IN THE HIGH COURT OF ESWATINI
Review Case No. 68/2019
In the matter between
Neutral Citation: Rex and Thulani Shongwe
(68/2019)  SZHC 100 (05 June 2019)
Coram : MAMBA J.
Considered: 05 JUNE 2019
Delivered : 05 JUNE 2019
 Criminal Law – Sentence – Compensation Order in terms of Section 321 (1) of the Criminal Procedure and Evidence Act 67 of 1938 (as amended). Principles applicable thereto. Amount of compensation must be either agreed to between the victim and the accused or established by competent evidence.
 Criminal Law – Sentence – Compensation Order following a conviction for assault – per Section 321 (1) of the Act, can only be made on application by the Crown or the complainant.
 The accused herein was tried by a Magistrate sitting in Bhunya on 20 September 2019. He was not represented by legal Counsel.
 The charge sheet stated that the accused was guilty of the crime of Assault with intent to cause grievous bodily harm in that on or about 08 August 2018 he had unlawfully and intentionally assaulted Zwelithini Manqoba Magongo ‘all over the body with kicks, fists, open hands and further hit him against the bakkie and was also threatened with a gun, and did thereby commit the said offence.’
 He pleaded guilty to the charge which plea was accepted by the Crown. It is perhaps understandable why the crown did so because the complainant could not be traced. The endorsement on the subpoena indicated or stated that he had ‘relocated to South Africa’ and his whereabouts or contacts in that country were unknown.
 In the result and essentially based on his plea, the accused was found guilty as charged. He was sentenced to pay a fine of E2000.00 failing which to serve a term of imprisonment for 24 months. Surprisingly though, that was not the end of the sentence or penalty, because in addition, the Learned Magistrate ordered that the ‘accused must compensate the complainant with E1000.00 before he pays the fine.’ There was no application by the crown or any person for such compensation or evidence that the complainant had suffered any financial damages or loss. The issue about compensation was without any motivation or justification by anyone. It was unilaterally and arbitrarily decided by and issued by the presiding Magistrate. That was utterly and totally irregular and a serious misdirection.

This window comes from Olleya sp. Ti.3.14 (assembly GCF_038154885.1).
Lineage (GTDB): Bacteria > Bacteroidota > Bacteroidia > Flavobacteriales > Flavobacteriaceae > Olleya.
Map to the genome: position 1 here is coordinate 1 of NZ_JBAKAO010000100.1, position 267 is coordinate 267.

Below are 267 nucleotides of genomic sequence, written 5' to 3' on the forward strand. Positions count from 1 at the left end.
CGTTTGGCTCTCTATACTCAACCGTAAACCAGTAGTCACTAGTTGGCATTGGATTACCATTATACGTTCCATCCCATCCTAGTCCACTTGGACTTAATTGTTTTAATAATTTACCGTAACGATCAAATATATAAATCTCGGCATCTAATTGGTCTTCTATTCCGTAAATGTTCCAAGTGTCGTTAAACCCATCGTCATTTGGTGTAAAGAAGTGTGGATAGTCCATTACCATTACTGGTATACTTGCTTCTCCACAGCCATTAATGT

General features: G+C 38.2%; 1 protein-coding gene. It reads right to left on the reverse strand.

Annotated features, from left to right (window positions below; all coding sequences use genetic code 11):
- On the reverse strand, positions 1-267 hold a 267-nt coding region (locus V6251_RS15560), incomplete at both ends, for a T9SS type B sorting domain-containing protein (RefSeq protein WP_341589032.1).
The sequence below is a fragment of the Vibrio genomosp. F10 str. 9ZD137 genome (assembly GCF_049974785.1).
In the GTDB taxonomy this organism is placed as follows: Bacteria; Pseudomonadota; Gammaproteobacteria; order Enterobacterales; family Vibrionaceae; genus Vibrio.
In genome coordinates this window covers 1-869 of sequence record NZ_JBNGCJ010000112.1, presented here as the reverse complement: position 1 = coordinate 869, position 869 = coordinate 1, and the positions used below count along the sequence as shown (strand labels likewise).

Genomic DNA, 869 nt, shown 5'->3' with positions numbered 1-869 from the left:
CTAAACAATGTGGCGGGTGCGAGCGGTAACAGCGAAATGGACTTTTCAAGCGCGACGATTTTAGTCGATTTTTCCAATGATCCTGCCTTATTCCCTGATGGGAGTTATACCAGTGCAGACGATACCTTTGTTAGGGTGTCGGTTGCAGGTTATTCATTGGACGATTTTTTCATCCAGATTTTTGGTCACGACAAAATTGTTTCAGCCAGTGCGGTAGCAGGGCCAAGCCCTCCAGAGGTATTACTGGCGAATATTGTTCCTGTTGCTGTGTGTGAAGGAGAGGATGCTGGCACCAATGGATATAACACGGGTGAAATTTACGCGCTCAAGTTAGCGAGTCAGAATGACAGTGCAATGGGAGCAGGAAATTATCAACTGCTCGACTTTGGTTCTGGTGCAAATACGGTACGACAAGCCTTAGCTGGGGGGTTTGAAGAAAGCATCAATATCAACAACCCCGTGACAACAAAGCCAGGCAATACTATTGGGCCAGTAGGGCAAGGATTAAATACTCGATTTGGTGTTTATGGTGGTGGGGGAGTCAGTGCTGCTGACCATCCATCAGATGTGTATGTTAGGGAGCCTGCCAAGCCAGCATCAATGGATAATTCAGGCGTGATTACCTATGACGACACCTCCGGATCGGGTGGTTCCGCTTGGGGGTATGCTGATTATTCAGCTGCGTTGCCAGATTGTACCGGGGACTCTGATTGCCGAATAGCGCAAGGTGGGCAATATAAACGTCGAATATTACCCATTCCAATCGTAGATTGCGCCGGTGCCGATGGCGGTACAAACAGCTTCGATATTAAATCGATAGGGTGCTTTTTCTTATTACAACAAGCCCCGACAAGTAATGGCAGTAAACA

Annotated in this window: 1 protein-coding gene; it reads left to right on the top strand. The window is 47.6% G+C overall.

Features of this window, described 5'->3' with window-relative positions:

Section 321 (1) of the Criminal Procedure and Evidence Act 67 of 1938 (as amended) provides as follows:
‘321 (1) If any person has been convicted of an offence which has caused personal injury to some other person, or damage to or loss of property belonging to some other person, the court trying the case may, after recording the conviction and upon an application made by or on behalf of the injured party, forthwith award him compensation for such injury, damage or loss ---.’
(The underlining or emphasis has been added by me).
 In Phineas Mcitheni Mvubu V Princapal Magistrate Florence Msibi N.O and 3 Others (231/2018)  SZHC 143 (06 July 2018), this court made the following pertinent observations which are hereby repeated namely:
‘First, there was no application made in court for the order for compensation, either by the crown or the complainant herself. Secondly, there was no proof or credible or sufficient evidence as to the value of the ox in question.’
And in R. V Mhlongo and Another (29/2009)  SZHC 142 (30 April 2009) Masuku J. stated as follows:
‘ It is clear from a plain reading of the above Section, particularly Section 321 (1), that the order for compensation can be made by the Court only pursuant to an application made by or on behalf of the injured party. In the instant case, no such application was made and it appears that the Court ordered compensation suo motu. This is wrong and it is not inkeeping with the letter and spirit of the above Section.’
 In the result, the order for compensation was irregular and a misdirection by the court and is hereby set aside otherwise the conviction and sentence imposed on the accused is upheld. In the event that the accused has already paid the compensation this has to be refunded to him by the complainant. The trial Magistrate is ordered to reconvene the matter and have this order explained to both the complainant and the accused. Thereafter, the court record is to be re-submitted to the Registrar of this court for further directions.
 This order is to be brought to the attention of the Registrar of this court who is ordered to bring it to the attention of the Learned trial Magistrate within seven (7) days from date hereof.